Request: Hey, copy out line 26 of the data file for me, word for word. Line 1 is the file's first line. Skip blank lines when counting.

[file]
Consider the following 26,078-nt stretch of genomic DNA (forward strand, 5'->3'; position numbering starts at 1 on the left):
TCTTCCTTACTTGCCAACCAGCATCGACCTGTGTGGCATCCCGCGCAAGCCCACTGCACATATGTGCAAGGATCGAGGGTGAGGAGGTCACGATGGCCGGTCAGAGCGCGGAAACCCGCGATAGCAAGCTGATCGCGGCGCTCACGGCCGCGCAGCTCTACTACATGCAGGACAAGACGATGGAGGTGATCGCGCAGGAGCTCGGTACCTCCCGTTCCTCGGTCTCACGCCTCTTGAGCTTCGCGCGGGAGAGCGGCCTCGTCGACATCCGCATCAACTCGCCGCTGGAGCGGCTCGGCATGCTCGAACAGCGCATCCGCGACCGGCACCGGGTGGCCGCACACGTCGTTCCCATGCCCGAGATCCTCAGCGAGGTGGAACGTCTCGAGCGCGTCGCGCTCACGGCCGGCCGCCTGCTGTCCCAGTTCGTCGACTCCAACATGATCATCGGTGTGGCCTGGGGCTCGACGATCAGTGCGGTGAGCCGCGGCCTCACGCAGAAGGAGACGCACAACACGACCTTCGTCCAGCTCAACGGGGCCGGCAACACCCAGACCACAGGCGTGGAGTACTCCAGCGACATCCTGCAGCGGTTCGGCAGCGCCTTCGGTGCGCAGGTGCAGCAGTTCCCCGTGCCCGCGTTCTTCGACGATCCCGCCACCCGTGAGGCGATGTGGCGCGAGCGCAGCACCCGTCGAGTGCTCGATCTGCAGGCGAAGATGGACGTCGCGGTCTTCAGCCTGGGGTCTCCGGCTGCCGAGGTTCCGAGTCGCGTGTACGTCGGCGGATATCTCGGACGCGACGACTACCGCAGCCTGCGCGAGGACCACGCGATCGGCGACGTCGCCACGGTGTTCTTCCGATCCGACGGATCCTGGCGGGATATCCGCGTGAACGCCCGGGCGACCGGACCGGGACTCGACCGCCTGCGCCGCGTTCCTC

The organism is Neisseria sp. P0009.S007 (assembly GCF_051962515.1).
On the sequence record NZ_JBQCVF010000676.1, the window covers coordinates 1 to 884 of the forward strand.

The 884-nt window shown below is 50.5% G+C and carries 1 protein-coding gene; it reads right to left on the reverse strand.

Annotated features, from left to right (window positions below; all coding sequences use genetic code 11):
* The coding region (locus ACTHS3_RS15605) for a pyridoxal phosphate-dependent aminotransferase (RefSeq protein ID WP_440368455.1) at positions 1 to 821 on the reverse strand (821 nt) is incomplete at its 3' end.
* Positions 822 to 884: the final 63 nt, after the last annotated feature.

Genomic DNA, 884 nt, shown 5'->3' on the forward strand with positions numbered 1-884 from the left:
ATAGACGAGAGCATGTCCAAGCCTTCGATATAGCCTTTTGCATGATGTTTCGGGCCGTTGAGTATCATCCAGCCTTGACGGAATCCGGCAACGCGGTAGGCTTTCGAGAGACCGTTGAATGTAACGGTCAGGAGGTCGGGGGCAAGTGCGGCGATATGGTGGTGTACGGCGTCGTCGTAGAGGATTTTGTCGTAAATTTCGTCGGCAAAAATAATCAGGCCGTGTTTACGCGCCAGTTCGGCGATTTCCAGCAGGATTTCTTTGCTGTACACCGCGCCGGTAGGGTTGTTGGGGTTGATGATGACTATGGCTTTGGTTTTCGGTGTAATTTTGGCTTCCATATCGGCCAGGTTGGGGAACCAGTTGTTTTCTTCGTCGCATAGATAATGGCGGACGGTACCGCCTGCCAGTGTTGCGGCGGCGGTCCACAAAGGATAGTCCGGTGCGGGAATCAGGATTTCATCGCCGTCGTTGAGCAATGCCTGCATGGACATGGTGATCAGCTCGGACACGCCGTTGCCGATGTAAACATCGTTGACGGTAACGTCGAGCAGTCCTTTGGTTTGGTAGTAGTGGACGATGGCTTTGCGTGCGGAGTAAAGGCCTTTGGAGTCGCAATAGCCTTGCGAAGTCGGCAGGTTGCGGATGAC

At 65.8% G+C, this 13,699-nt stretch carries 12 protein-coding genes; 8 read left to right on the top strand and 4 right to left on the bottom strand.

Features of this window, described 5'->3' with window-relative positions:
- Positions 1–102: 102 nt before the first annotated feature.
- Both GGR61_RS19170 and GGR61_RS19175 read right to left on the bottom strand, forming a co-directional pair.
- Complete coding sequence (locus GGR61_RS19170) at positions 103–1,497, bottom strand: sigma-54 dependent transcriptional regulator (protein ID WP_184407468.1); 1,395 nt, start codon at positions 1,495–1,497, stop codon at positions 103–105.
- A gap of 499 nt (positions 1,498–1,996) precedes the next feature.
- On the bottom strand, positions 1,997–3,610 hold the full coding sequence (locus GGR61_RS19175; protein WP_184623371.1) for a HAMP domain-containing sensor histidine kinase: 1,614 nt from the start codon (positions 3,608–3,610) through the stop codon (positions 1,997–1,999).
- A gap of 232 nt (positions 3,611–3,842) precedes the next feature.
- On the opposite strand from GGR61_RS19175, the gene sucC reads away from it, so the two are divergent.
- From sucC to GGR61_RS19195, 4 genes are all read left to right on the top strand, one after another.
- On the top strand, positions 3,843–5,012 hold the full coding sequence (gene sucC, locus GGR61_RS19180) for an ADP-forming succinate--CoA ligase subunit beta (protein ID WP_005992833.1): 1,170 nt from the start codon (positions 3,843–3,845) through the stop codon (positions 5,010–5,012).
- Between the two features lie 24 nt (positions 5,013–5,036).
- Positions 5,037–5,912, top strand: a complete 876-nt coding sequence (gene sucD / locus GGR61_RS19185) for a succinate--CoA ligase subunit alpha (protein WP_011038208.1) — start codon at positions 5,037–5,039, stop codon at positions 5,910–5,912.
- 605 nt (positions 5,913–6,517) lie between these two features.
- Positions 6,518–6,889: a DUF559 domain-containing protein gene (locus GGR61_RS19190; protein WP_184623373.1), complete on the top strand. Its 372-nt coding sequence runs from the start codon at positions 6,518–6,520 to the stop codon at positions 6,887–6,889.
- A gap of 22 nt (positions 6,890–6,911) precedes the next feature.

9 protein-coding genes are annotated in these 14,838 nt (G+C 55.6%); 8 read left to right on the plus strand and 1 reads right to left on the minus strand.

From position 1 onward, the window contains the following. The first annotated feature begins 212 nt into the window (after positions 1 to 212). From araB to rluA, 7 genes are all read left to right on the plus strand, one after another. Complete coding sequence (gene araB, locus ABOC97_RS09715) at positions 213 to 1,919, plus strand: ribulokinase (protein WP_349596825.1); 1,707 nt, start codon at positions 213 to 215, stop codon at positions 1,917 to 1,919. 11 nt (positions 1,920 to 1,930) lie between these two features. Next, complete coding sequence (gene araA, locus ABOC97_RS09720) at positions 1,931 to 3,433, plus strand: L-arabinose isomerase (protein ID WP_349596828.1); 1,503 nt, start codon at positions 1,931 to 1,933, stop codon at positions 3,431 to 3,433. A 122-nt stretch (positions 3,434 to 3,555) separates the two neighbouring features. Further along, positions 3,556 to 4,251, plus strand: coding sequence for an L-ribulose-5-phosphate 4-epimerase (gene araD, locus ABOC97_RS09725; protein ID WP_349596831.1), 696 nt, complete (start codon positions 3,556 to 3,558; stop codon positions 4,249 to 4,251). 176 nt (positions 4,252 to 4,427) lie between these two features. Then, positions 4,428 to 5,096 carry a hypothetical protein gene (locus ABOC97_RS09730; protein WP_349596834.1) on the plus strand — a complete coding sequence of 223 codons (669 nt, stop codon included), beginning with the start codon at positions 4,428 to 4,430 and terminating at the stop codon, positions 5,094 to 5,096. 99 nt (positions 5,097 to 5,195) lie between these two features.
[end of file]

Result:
- A gap of 22 nt (positions 6,890–6,911) precedes the next feature.